by Jessica Hochstadt and Amy Scheuerman with Leslie Rathon and Asta Schuette
For most people, moving is about as pleasant as a root canal…without anesthesia. As if getting accepted into a premier graduate program wasn’t enough of an emotional roller-coaster, the reality hits–Where am I going to live? While at first glace Boston appears like a big small town, how is a newbie to know Cambridge from Somerville, Medford from Jamaica Plain? And that’s not to mention all of the differentiating “Squares” and “Circles.”
We’ve all been there, and this year the students at The Friedman Sprout joined together to make moving to Boston a little easier for the incoming students. In this article we’ll introduce you to the Massachusetts Bay Transportation Authority (the MBTA or T as the subway and bus system is commonly known), the excellent neighborhoods in and around Boston, and give you some handy, all-purpose tips for transitioning to life as a Bostonian.
Where to Live and Who to Live With
Most students find housing through Craig’s List (http://boston.craigslist.org/). This seems to be the best option for finding shared living situations. If you’re concerned about picking a place without visiting it first, try contacting Matt Hast in the Office of Student Affairs. In the past he has connected incoming students looking for housing with current students who have space where they can sublet or couch surf until they find the apartment of their dreams. Also, be sure to check out the roommate and subletting section of this month’s Sprout.
Getting Around Boston
Having access to a car is a nice perk but not a necessity. In certain areas (Somerville and Cambridge spring to mind) parking tickets seem to be the main source of income for the city police. In other areas such as down town Boston, parking can be such a bear that a car is more trouble than it’s worth. If you’re worried about being entirely dependent on public transportation, Zipcar is a great option for those occasional trips requiring a vehicle. Plus, Tufts students get a discount rate!
Another option if you don’t want to worry about public transportation or a car is living close to school. For Friedman students that means the South End. Click here to read more about South End living.
The T has many faces: buses, subway, light rail, commuter rail, and ferries. However, the groupings aren’t as neat as they might first seem. For example, the Green Line sometimes operates like a subway train and at other times operates like a bus, while the Silver Line is a bus that runs underground and operates like a subway train.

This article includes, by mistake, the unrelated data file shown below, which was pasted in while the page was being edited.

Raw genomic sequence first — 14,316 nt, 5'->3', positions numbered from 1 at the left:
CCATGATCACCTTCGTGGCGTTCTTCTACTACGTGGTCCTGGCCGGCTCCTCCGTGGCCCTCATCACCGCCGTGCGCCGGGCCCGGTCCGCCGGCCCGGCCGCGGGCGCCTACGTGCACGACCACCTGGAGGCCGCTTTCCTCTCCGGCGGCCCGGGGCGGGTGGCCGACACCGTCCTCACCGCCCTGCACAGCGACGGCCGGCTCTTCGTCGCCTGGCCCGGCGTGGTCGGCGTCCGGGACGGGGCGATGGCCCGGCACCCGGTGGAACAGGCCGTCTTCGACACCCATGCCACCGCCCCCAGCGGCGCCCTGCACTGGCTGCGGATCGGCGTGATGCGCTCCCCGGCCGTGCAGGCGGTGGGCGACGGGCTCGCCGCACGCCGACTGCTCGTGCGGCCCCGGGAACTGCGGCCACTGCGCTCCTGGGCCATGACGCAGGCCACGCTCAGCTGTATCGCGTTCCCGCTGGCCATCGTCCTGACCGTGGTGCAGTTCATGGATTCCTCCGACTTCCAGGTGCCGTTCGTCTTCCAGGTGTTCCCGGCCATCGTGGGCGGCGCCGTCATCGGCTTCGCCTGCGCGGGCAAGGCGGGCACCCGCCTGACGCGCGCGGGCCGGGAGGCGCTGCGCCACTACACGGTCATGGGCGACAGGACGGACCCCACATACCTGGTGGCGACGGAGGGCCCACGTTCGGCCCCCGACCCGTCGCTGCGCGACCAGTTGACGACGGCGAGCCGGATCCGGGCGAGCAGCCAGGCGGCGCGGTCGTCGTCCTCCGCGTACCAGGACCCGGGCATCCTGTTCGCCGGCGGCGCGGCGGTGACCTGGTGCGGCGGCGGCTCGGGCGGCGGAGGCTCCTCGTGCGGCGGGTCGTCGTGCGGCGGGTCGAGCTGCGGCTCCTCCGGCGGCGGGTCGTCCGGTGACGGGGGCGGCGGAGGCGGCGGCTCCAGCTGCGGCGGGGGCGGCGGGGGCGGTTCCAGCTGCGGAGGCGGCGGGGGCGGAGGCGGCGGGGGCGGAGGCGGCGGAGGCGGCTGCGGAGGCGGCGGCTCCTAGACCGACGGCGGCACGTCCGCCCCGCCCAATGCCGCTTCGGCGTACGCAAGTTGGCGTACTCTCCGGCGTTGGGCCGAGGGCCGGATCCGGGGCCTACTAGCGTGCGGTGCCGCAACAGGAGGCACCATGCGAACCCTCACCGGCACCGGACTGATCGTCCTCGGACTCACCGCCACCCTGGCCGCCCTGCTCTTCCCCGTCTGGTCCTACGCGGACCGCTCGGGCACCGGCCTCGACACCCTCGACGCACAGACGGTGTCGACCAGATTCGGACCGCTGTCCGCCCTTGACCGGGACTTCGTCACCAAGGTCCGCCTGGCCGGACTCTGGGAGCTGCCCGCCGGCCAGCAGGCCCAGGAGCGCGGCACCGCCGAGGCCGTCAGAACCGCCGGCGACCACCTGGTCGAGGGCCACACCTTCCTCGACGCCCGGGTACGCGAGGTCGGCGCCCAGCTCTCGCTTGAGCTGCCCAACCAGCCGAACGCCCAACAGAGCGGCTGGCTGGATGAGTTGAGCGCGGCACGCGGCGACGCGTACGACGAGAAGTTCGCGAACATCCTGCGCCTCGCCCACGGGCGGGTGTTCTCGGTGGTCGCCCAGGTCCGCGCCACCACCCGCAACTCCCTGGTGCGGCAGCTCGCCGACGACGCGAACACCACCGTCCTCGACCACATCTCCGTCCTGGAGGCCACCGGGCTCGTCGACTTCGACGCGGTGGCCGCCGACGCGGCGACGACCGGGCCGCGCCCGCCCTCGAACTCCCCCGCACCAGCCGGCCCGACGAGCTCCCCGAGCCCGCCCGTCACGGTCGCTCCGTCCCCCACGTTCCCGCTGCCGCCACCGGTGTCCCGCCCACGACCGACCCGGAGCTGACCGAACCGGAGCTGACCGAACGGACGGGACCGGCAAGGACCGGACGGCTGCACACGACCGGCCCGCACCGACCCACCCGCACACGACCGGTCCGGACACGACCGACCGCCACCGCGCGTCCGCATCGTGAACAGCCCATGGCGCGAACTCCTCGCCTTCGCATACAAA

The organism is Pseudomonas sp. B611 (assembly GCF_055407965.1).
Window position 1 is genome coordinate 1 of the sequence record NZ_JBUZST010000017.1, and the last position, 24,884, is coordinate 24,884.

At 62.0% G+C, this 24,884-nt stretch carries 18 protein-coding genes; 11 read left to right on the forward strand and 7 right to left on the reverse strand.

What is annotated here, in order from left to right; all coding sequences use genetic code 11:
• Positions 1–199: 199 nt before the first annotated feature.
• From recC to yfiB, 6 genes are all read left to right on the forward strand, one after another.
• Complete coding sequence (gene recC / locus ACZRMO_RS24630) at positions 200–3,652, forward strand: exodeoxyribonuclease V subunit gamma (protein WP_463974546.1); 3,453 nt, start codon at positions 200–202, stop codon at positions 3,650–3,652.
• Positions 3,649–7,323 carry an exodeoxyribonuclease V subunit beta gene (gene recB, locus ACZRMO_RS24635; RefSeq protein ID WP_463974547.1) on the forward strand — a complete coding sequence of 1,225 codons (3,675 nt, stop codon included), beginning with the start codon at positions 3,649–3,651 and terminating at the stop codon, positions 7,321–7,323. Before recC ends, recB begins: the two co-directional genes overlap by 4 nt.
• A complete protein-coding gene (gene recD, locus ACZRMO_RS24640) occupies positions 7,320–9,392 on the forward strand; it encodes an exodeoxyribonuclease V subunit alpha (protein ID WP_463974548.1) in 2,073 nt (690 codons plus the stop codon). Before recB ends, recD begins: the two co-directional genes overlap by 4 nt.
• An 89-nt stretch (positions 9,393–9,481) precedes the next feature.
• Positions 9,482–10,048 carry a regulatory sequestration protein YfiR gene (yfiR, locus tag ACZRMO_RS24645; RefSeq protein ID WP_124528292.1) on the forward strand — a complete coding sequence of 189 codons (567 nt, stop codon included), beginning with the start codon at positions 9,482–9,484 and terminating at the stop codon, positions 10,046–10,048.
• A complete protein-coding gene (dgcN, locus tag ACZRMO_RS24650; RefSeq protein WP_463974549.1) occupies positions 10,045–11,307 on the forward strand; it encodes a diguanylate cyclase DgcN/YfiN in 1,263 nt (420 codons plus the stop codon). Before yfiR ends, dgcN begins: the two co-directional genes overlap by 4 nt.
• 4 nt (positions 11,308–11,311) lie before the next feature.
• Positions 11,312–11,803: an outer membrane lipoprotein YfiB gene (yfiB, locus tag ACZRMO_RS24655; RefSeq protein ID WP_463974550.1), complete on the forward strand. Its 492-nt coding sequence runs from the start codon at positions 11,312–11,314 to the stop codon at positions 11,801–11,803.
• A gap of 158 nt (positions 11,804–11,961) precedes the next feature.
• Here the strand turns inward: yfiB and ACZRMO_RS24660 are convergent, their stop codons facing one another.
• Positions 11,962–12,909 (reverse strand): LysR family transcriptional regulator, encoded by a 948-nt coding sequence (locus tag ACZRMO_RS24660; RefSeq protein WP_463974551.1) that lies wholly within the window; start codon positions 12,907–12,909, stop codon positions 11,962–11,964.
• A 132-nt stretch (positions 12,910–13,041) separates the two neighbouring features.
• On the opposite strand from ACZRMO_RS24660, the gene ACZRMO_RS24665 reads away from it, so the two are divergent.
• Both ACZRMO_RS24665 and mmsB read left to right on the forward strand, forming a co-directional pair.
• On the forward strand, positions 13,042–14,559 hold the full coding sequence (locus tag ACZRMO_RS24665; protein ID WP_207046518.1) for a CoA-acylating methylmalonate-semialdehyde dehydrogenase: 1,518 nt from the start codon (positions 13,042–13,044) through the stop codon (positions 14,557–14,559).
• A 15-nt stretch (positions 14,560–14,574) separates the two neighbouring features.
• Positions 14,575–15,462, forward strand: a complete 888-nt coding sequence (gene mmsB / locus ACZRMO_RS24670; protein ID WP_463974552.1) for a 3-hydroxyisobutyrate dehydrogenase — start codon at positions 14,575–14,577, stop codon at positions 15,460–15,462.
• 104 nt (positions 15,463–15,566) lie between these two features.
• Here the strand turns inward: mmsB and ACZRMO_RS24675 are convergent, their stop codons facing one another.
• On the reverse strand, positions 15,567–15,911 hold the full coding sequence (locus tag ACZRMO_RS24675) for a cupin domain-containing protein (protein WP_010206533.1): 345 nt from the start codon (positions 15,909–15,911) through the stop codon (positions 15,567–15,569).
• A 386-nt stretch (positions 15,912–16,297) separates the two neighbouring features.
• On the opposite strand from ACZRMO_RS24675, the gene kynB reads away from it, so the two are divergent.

All the MBTA services can be used with a Charlie Ticket (a reusable pass with a magnetic strip) or Charlie Card (a plastic card with an RFID chip in it), available for purchase at a discount rate through the school or for standard rates at most subway stations. A “linkpass,” which covers service on Boston area buses and subways and costs $59 per month without a discount, tends to be sufficient for Friedman students.
The Buses: While not as fast or as warm as the subway, the Boston bus system can certainly get you where you need to go. In fact, some neighborhoods in Boston are out of the reach of the subway and can be reached only by car or bus (click here to read more about Union Square, one of the more popular neighborhoods with bus-only transportation). There are over 150 bus routes in the Greater Boston Area. With so many bus routes it can be hard to know which bus will take you where. Fortunately, the MBTA website has a handy “trip planner” that can help you.
The Subway: The T has traditional subway lines–the Red, Green, Orange, and Blue–as well as an underground bus known as the Silver Line. Most Friedman students choose to live on the Red and Orange Lines, with a smattering of students in neighborhoods serviced by the Green and Silver Lines. The Red and Orange Lines are considered to be the fastest and more reliable subway lines. Green Line riders, especially those who live on the infamous B Train’s route, frequently complain about slow service and long waits. Below is an overview of the three subway lines most frequently used by Friedman Students.
The Red Line: If you haven’t been to Boston before, consider the red line your one-stop-shop for all your living, entertainment, and academic needs. The Red Line extends from Alewife to JFK/UMass, where it then splits and continues to either Braintree or Ashmont. However, few people ever ride the entire length of the red line, due to the many attractions along the way. The red line encompasses all the fun of city life, but includes enough housing and small shops that you don’t feel like you’re living in Times Square. The stops are approximately two minutes apart , and a walk-able distance from one another.
The following is a sequential glance of the portion of the red line most frequently habited by Friedman Students, from Alewife to South Station. On the T, this ride should only last about 30 minutes. With a good book, newspaper, or friend, this underground journey might even be one of the better parts of your day!
We will begin with Alewife, the first (or last, depending on where you start) stop on the red line. Alewife (is in easy walking distance from a) TJMaxx, Whole Foods, Trader Joe’s, Staples, and even an athletic store and cheap movie theater. The housing is a mix of low-budget high-rises to multifamily homes. Click here for information on living in Alewife.
The next stop from Alewife is Davis Square, home of Tuft’s University’s undergraduate campus, and a melting pot of restaurants, bars, and convenience stores. Davis Square is where many students (Tufts, Harvard, and MIT) choose to live, for a number of reasons. Click here for information on living in Davis Square or Teele Square.
Porter, Harvard, and Central Square are the next three stops on the red line and are all very close to each other in proximity as well as likeness. Unlike Davis Square, these stops are close to Mass. Ave—a major street that takes you anywhere in Boston via car (or bus). These areas are not only easily accessible via car, subway, and bus, but they also have fun shops, bars, and restaurants to keep you busy during your free time.